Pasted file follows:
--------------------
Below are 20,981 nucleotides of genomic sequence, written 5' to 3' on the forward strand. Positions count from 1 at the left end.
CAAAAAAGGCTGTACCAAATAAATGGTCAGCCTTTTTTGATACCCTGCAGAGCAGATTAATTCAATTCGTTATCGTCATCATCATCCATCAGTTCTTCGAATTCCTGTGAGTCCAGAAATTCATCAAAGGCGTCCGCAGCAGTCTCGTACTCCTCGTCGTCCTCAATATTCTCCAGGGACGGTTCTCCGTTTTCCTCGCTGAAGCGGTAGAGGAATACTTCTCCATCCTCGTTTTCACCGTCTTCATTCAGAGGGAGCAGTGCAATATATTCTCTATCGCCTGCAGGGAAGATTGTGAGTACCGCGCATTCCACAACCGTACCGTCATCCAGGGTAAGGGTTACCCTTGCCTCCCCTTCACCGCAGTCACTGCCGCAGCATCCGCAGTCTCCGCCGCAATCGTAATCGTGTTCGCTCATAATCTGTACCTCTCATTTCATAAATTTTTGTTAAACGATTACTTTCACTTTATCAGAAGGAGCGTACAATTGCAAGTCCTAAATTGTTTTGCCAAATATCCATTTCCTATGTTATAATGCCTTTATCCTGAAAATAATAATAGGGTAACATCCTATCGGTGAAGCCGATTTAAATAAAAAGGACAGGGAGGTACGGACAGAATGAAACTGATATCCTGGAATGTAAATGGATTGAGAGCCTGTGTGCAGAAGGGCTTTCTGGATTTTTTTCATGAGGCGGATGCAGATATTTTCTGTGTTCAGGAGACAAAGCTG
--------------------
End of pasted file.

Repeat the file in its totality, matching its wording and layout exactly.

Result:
Below are 20,981 nucleotides of genomic sequence, written 5' to 3' on the forward strand. Positions count from 1 at the left end.
CAAAAAAGGCTGTACCAAATAAATGGTCAGCCTTTTTTGATACCCTGCAGAGCAGATTAATTCAATTCGTTATCGTCATCATCATCCATCAGTTCTTCGAATTCCTGTGAGTCCAGAAATTCATCAAAGGCGTCCGCAGCAGTCTCGTACTCCTCGTCGTCCTCAATATTCTCCAGGGACGGTTCTCCGTTTTCCTCGCTGAAGCGGTAGAGGAATACTTCTCCATCCTCGTTTTCACCGTCTTCATTCAGAGGGAGCAGTGCAATATATTCTCTATCGCCTGCAGGGAAGATTGTGAGTACCGCGCATTCCACAACCGTACCGTCATCCAGGGTAAGGGTTACCCTTGCCTCCCCTTCACCGCAGTCACTGCCGCAGCATCCGCAGTCTCCGCCGCAATCGTAATCGTGTTCGCTCATAATCTGTACCTCTCATTTCATAAATTTTTGTTAAACGATTACTTTCACTTTATCAGAAGGAGCGTACAATTGCAAGTCCTAAATTGTTTTGCCAAATATCCATTTCCTATGTTATAATGCCTTTATCCTGAAAATAATAATAGGGTAACATCCTATCGGTGAAGCCGATTTAAATAAAAAGGACAGGGAGGTACGGACAGAATGAAACTGATATCCTGGAATGTAAATGGATTGAGAGCCTGTGTGCAGAAGGGCTTTCTGGATTTTTTTCATGAGGCGGATGCAGATATTTTCTGTGTTCAGGAGACAAAGCTG